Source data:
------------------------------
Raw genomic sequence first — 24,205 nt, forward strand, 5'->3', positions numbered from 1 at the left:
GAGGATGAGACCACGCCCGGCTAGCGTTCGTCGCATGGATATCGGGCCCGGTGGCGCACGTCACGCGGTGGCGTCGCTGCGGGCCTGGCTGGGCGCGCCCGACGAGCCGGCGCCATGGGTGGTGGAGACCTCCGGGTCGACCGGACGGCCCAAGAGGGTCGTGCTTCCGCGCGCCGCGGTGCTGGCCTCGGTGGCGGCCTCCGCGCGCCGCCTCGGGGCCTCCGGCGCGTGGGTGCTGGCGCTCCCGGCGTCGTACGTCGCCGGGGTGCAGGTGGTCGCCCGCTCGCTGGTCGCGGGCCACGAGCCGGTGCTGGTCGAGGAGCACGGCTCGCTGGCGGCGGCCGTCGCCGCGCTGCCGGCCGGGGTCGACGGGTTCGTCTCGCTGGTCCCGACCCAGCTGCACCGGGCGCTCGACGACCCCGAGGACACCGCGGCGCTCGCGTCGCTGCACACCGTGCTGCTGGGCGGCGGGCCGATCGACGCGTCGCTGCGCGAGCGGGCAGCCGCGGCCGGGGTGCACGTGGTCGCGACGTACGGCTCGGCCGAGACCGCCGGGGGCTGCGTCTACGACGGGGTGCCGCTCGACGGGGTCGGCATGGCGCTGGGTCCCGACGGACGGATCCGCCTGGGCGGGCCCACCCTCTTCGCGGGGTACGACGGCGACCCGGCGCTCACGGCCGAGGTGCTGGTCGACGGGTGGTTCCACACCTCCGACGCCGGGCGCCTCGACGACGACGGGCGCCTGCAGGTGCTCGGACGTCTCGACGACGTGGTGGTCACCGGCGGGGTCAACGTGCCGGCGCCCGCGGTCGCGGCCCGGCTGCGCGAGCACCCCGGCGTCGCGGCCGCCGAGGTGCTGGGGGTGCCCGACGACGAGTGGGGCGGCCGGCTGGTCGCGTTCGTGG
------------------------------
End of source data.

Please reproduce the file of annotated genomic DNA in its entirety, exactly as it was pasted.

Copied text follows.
Raw genomic sequence first — 24,205 nt, forward strand, 5'->3', positions numbered from 1 at the left:
GAGGATGAGACCACGCCCGGCTAGCGTTCGTCGCATGGATATCGGGCCCGGTGGCGCACGTCACGCGGTGGCGTCGCTGCGGGCCTGGCTGGGCGCGCCCGACGAGCCGGCGCCATGGGTGGTGGAGACCTCCGGGTCGACCGGACGGCCCAAGAGGGTCGTGCTTCCGCGCGCCGCGGTGCTGGCCTCGGTGGCGGCCTCCGCGCGCCGCCTCGGGGCCTCCGGCGCGTGGGTGCTGGCGCTCCCGGCGTCGTACGTCGCCGGGGTGCAGGTGGTCGCCCGCTCGCTGGTCGCGGGCCACGAGCCGGTGCTGGTCGAGGAGCACGGCTCGCTGGCGGCGGCCGTCGCCGCGCTGCCGGCCGGGGTCGACGGGTTCGTCTCGCTGGTCCCGACCCAGCTGCACCGGGCGCTCGACGACCCCGAGGACACCGCGGCGCTCGCGTCGCTGCACACCGTGCTGCTGGGCGGCGGGCCGATCGACGCGTCGCTGCGCGAGCGGGCAGCCGCGGCCGGGGTGCACGTGGTCGCGACGTACGGCTCGGCCGAGACCGCCGGGGGCTGCGTCTACGACGGGGTGCCGCTCGACGGGGTCGGCATGGCGCTGGGTCCCGACGGACGGATCCGCCTGGGCGGGCCCACCCTCTTCGCGGGGTACGACGGCGACCCGGCGCTCACGGCCGAGGTGCTGGTCGACGGGTGGTTCCACACCTCCGACGCCGGGCGCCTCGACGACGACGGGCGCCTGCAGGTGCTCGGACGTCTCGACGACGTGGTGGTCACCGGCGGGGTCAACGTGCCGGCGCCCGCGGTCGCGGCCCGGCTGCGCGAGCACCCCGGCGTCGCGGCCGCCGAGGTGCTGGGGGTGCCCGACGACGAGTGGGGCGGCCGGCTGGTCGCGTTCGTGG